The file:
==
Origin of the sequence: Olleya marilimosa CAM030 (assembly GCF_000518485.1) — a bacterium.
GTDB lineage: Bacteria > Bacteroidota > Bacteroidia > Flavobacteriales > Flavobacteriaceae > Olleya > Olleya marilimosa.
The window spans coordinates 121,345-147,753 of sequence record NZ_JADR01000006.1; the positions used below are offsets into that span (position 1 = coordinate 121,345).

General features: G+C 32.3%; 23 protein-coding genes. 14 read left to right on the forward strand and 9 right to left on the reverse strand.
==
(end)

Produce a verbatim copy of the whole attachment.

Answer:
Origin of the sequence: Olleya marilimosa CAM030 (assembly GCF_000518485.1) — a bacterium.
GTDB lineage: Bacteria > Bacteroidota > Bacteroidia > Flavobacteriales > Flavobacteriaceae > Olleya > Olleya marilimosa.
The window spans coordinates 121,345-147,753 of sequence record NZ_JADR01000006.1; the positions used below are offsets into that span (position 1 = coordinate 121,345).

General features: G+C 32.3%; 23 protein-coding genes. 14 read left to right on the forward strand and 9 right to left on the reverse strand.